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Do Soy-Based Foams Put Ford in the Driver’s Seat?

Posted March 07, 2011 8:30 AM by Steve Melito

In the summer of 1941, Henry Ford unveiled a plastic-bodied car that connected industry to agriculture. According to Lowell E. Overly, the former tool-and-die designer tasked with building Ford's "Soybean Car", the vehicle's panels were made of "soybean fiber in a phenolic resin with formaldehyde used in the impregnation". World War II interrupted Ford's plastic experiment, however, and consumer auto production came to a halt.

Sixty years later, the Ford Motor Company is again experimenting with soy - this time with commercial success. In 2008, Ford became the first automaker to demonstrate that soy-based foams could meet the stringent requirements of automotive applicaions. After adding soy foam seats to the 2008 Mustang, the company added it to the headliners for the 2010 Ford Escape and Mercury Mariner. Today, Ford has more models with bio-foam seats than any other automaker.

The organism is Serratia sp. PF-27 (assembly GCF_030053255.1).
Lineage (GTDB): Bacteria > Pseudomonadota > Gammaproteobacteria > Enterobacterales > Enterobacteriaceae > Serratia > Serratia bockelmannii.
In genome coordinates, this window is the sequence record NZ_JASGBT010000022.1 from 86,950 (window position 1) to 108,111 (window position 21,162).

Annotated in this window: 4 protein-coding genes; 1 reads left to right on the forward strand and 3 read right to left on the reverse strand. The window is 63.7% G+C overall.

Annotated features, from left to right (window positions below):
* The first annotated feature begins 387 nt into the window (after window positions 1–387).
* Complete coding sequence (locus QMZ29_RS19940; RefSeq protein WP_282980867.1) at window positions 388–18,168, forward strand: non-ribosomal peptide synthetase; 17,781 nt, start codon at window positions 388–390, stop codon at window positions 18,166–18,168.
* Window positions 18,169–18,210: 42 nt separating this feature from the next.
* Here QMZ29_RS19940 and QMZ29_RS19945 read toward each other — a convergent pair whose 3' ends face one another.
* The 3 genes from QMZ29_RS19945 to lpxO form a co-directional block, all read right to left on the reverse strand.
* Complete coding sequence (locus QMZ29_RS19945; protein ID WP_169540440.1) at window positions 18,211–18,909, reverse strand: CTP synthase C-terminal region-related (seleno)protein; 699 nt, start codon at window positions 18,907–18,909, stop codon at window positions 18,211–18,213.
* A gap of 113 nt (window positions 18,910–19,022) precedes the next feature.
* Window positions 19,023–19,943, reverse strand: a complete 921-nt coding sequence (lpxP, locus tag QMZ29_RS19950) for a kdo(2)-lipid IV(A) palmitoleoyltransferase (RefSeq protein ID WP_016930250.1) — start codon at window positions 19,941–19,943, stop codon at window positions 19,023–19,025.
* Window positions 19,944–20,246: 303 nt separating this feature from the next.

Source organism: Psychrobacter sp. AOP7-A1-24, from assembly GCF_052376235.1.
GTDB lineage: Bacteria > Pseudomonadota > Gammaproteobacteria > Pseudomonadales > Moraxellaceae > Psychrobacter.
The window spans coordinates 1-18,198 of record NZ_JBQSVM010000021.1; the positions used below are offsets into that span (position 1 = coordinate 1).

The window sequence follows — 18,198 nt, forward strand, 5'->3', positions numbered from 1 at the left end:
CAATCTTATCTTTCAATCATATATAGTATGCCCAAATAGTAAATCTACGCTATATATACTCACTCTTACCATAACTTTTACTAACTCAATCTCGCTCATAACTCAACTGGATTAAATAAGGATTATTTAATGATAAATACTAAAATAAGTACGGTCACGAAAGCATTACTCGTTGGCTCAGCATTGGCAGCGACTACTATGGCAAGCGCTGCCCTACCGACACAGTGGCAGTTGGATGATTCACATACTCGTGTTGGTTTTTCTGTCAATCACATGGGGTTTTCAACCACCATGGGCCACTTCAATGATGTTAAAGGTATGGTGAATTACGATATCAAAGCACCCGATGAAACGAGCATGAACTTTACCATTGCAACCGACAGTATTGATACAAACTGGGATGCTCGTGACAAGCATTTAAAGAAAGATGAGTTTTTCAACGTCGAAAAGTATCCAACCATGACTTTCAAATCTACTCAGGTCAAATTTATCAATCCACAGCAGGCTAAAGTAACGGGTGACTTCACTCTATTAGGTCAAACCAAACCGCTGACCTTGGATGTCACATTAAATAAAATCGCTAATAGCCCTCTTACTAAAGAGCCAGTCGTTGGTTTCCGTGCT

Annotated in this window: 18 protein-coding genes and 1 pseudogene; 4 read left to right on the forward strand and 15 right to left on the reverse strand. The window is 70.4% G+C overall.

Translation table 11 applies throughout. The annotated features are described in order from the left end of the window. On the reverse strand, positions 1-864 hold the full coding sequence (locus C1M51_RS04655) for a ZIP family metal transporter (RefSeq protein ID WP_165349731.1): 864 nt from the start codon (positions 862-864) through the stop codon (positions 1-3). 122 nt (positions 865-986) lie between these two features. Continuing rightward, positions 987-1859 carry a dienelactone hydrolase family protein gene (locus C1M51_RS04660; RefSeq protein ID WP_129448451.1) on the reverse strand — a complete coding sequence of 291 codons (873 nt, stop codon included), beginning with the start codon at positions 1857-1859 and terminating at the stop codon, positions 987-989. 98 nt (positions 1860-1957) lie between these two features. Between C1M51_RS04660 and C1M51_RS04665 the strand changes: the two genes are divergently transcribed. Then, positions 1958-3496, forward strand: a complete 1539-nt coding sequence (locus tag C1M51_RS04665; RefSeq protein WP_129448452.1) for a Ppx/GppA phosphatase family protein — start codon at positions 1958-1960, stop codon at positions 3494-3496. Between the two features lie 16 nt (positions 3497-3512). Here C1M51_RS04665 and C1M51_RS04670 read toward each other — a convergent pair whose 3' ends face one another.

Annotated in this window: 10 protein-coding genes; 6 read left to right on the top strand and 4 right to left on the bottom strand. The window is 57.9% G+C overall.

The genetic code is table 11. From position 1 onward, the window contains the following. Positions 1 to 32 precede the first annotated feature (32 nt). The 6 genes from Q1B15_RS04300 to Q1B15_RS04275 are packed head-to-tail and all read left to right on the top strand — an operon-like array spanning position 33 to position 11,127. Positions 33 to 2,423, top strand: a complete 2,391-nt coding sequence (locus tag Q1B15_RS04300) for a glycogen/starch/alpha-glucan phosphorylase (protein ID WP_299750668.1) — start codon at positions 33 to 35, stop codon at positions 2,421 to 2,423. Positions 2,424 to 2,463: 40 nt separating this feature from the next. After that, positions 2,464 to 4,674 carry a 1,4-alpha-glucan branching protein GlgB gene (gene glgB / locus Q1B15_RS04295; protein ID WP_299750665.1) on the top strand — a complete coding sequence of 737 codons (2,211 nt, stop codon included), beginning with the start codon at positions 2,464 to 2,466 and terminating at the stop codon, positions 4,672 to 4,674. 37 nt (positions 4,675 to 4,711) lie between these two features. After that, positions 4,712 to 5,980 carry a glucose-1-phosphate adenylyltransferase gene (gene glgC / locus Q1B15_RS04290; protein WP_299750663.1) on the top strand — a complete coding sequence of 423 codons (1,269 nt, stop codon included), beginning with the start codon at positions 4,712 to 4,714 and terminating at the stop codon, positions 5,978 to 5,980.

Some environmentalists applaud Ford's attempts to use so-called "green materials," noting that soy foam has helped the automaker to reduce its carbon dioxide emissions by 11 million pounds. The company's stockholders benefit, too, as soy foam is helping Ford reduce its consumption of more-expensive petroleum for less-expensive soybean oil. Still, some critics wonder how much soy is really in those "soy-based" foams that also include recycled materials. Should anything less than "100% soy" be enough to put Ford in the driver's seat with environmentally-conscious consumers?

Sources: Ford Motor Company and The Henry Ford

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Re: Do Soy-Based Foams Put Ford in the Driver’s Seat?

08/15/2012 7:21 PM

Does this mean that rats, mice and squirrels will now eat seats, like they eat the soy based wire insulation on new cars?

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